Last week I provided daily summaries of The Robert E. Gard Foundation’s Our Communities: A Symposium on the Arts at The Johnson Foundation at Wingspread’s conference center.
To be honest I have not had the courage to go back an re-read them as I am well aware of the fact that my listing of topics and key points was without synthesis and with very little context.
With the advantage of a few days distance (and rest) it’s probably worthwhile to lay out a little more of the “sense” of the gathering. To me, there were three principal themes that emerged over the course of the three days: Equity, Structure, and Relationships. What follows is a very brief overview of each along with some pertinent and sometimes highly memorable quotes. The quotes are attributed as best I can remember, although I’m pretty sure in a couple of cases I have mis-remembered the person who said them. Please accept my apologies.
As might be expected, issues of equity raised the most heat. We by no means dealt with this adequately, but it is one of the first times, in a public forum in the arts, I’ve heard “white supremacy,” “white privilege,” and “oppression” brought forward as essential issues on multiple occasions.
Carlton Turner: “Are your policies contributing to consolidation or distribution of power?”
- “Is creative placemaking a property rights movement or a human rights movement?”
- Paraphrase: Beware the white savior industrial complex
William Cleveland: “Story is power. The suppression of stories is oppression.”
Rosy Simas: “We” cannot equal “me and my friends.”
Through what vehicles do we do our work in the arts? At this point it’s nearly a truism that the 501(c)(3) model does not fit all situations, Indeed, it’s position as the default way of organizing in the arts is beginning to be seen as highly flawed. More flexible, more arts-appropriate, and more human/humane forms of organizing our work are essential.
Carlton Turner: Artists have been left out of the system.
Rosy Simas: Think of artists as plankton, the critical root of the food chain.
Robert Lynch: “The arts industry is ruled by fear of losing a buck.” This is different from 40 years ago when almost no one had a buck. (The second sentence is a paraphrase.)
Doug Borwick: “Has the habit of staff overwork in arts organizations gotten in the way of building relationships with communities? Or has reluctance to build relationships encouraged managerial overwork?”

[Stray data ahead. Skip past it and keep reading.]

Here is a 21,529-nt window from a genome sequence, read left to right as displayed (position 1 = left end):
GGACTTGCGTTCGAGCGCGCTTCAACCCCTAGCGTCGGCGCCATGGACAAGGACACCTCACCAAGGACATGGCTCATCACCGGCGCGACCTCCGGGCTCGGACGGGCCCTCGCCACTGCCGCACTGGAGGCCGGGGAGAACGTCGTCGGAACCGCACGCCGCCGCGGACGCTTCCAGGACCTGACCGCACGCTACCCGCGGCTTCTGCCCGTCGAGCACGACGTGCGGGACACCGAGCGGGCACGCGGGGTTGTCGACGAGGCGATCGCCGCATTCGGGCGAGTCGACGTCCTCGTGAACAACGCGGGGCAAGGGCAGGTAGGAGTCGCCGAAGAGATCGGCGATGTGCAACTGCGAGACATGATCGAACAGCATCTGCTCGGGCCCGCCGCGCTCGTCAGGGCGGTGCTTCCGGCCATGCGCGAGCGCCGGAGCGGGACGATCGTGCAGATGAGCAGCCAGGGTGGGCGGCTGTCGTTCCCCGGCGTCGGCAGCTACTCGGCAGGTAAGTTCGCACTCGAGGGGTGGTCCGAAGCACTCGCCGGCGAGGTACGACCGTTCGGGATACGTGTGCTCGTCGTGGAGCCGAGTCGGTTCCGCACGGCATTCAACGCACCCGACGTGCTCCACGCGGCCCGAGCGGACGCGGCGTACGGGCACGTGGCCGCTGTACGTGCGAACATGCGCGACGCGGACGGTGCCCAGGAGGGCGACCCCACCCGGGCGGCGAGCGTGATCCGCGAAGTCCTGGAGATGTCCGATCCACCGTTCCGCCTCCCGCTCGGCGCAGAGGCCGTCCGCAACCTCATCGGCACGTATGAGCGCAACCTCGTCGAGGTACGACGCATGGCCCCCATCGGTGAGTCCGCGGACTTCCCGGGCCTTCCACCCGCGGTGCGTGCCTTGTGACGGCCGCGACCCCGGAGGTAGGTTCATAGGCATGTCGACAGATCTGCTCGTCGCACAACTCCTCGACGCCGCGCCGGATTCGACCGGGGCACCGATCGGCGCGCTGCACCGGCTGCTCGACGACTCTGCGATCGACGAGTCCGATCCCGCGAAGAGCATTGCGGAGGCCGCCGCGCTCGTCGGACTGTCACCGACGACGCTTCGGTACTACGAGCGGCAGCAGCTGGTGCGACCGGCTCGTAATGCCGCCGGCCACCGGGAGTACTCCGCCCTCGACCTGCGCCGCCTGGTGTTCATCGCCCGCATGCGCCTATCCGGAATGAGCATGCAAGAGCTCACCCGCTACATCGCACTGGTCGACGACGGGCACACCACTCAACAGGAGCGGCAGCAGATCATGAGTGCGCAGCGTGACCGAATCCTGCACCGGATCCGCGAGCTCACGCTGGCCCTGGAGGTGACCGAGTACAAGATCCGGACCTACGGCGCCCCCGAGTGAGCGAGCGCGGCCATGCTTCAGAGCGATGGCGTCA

Hands down, the most consistently raised topic was relationships–the need for our work to be based on/built upon them. The attendees, almost to an individual, recognized that the core of working with communities is relationship building. This is hardly surprising, but the pervasiveness of the awareness was telling.
Roger Dower: “How might [programs/outcomes] be different if an anti-poverty program was at your table?”
- “We must see communities as resources.”
- “First the relationship, then the program.”
The panel made up of Savannah Barrett, Tatiana Hernandez, and Laura Zabel was chock full of good quotes, but I can’t remember who gets credit for which:
- “Expand the development of circles of relationships to open up organizations.”
- Paraphrase: Utilize joy as a connector and facilitator
- Paraphrase: Develop a strategy of belonging
- Paraphrase: Awe and wonder are the gateway to transformation (though not transformation itself).
Michael Rohd: “Sitting in the dark with a group of strangers is not, by itself, transformative.”
And, of course Robert E. Gard’s words were everywhere in almost every presentation. But two with which I was not previously familiar continue to stand out to me almost a week after we left the conference center:
- “The springs of the American spirit are at the grass roots.”
- Paraphrase: We need to move from a focus on “professionalism” to a focus on joy and meaning.
The Robert E. Gard Foundation is grateful to so many for their support for the Symposium. We are also deeply indebted to all the participants who gave so much of themselves in presenting, listening, and contributing to the conversations. The Foundation will be spending the next few months attempting to make what happened in those few days available in as many ways and in as much detail as possible.